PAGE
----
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Schaeli, Jasper, Gietl Establish Odyssee (5.13c) on the Eiger

25-Sep-2015
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Topo of Odyssee. Courtesy of Frank Kretschmann.

Roger Schaeli (Switzerland), Robert Jasper (Germany), and Simon Gietl (Italy), have established what is now the hardest route on the north face of the Eiger—Odyssee (8a+/5.13c).

“After we were able to concentrate on Odyssee 100-percent, we were able to put the single pieces of the puzzle together and finally the moment came: Yes, we did it!” Schaeli writes on his blog. “To me, Odyssee is obviously a personal milestone.”

Odyssee ascends a swath of limestone parallel to Paciencia (5.13b), the route coveted by the DiGiulian/Traversi and Phillips/Morris parties in August. The two routes share a bivy ledge before Odyssee's tenth pitch.

Pitch ten, the crux of Odyssee, cranks 25 meters through one of the Eiger's steepest sections with a stout boulder problem lurking beneath the anchor. “It took 17 attempts until I was able to redpoint the pitch,” Schaeli writes. “I can’t remember having to climb such a hard single move with so much air between myself and the last bolt... To me it's an 8a+ [5.13c].”

At 5.13c, Odyssee dethrones Paciencia as the most difficult route on the Eiger.

 

Robert Jasper cranks the steep limestone face. Photo: Frank Kretschmann.

The crew wrestled with the Eiger's tempermental weather for nearly three weeks, forced into a cycle of ascending and rappelling fixed ropes. The party climbed and bolted in sync with brief weather windows, retreating to seeping bivy ledges as the summer storms rolled in. Gietl, who joined Jasper and Schaeli intermittently throughout their attempt, left to visit his wife and newborn child during poor conditions.

Schaeli acknowledges the route's wetness as a necessary evil. “Our route had to run through the biggest and obviously grey, very overhanging streak of water. This is where the neighbouring routes Paciencia and La Vida es Silbar [5.12d] arch to the left and right and follow far less steep terrain.” As rain and snowmelt trickle from the summit, calcite dissolved by the precipitation is deposited on the Eiger's face to form climbable limestone features.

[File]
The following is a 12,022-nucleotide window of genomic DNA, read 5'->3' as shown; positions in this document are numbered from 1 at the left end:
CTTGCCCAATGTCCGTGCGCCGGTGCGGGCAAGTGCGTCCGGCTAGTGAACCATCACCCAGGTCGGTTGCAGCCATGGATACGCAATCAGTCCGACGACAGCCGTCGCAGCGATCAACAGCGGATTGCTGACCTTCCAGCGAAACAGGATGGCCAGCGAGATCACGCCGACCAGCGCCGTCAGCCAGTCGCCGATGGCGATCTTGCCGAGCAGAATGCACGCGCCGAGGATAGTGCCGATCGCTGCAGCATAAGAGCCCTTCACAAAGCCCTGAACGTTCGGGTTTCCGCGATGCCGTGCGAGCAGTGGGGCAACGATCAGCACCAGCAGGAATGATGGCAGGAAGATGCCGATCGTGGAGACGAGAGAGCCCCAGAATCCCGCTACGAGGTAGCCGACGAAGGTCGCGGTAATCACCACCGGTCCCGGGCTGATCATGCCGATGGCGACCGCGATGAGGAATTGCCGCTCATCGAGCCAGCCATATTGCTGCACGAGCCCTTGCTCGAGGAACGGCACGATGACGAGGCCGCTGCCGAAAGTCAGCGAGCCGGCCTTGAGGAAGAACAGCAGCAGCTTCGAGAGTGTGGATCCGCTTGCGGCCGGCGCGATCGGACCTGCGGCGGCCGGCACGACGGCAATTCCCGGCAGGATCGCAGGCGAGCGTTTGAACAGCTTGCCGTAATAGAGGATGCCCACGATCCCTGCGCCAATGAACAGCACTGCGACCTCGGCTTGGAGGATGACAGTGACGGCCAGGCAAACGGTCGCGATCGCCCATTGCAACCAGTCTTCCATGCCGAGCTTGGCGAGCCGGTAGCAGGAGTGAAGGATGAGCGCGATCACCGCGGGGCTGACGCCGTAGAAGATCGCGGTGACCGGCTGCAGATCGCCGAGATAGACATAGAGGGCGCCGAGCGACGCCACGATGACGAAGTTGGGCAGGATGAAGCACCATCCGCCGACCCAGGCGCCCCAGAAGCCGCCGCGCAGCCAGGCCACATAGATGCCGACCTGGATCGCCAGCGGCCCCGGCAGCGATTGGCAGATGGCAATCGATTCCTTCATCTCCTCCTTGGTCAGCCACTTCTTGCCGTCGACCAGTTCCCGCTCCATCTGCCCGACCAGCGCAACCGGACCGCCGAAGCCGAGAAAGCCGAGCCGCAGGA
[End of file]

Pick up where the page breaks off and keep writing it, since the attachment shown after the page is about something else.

The “Dream Team,” as Schaeli calls them, climbed the route team redpoint-style, meaning at least one of the three climbers led each individual pitch.

“We agreed that everyone had to face their own music, meaning that whoever bolted the pitch had to lead it,” Schaeli writes.

The team protected the climb with a mix of cams, hooks and bolts, a method that Schaeli christens, “Smart bolt: Place as few bolts as possible in the right places... We really only used bolts where we had no other possibilities.” Ethic in mind, they nicknamed their drill “Judas.”

Simon Gietl searches the face for his next move. Photo: Frank Kretschmann.

Schaeli topped out Odyssee's final pitch, an airy 5.11b, as the sky darkened and fog obscured the twinkle of Grindelwald below. “It took endlessly long and it often seemed impossible... Eiger live!”

But a nagging dream still squirmed in the back of Schaeli's mind: “After I was able to first ascend Odyssee and repeat La Vida es Silbar in 2003 I was missing Paciencia to complete my Tschechenpfeiler trilogy.”

Two days after completing Odyssee, Schaeli joined Austrian climber Mich Kemeter for a free ascent of Paciencia. Schaeli and Kemeter claimed the route's fifth ascent four days later.

 

Read more about the climbers and their recent expeditions on their blogs:

Robert Jasper
Simon Gietl
Roger Schaeli      

Summit photo of Gietl, Schaeli, and Jasper [pictured left to right]. Photo: Frank Kretschmann.

Cover photo: Roger Schaeli locks off on Odyssee. Frank Kretschmann.

Correction: A previous version of this article incorrectly stated that Paciencia and Odyssee share the first nine pitches. They do not. Robert Jasper, thank you for the correction.

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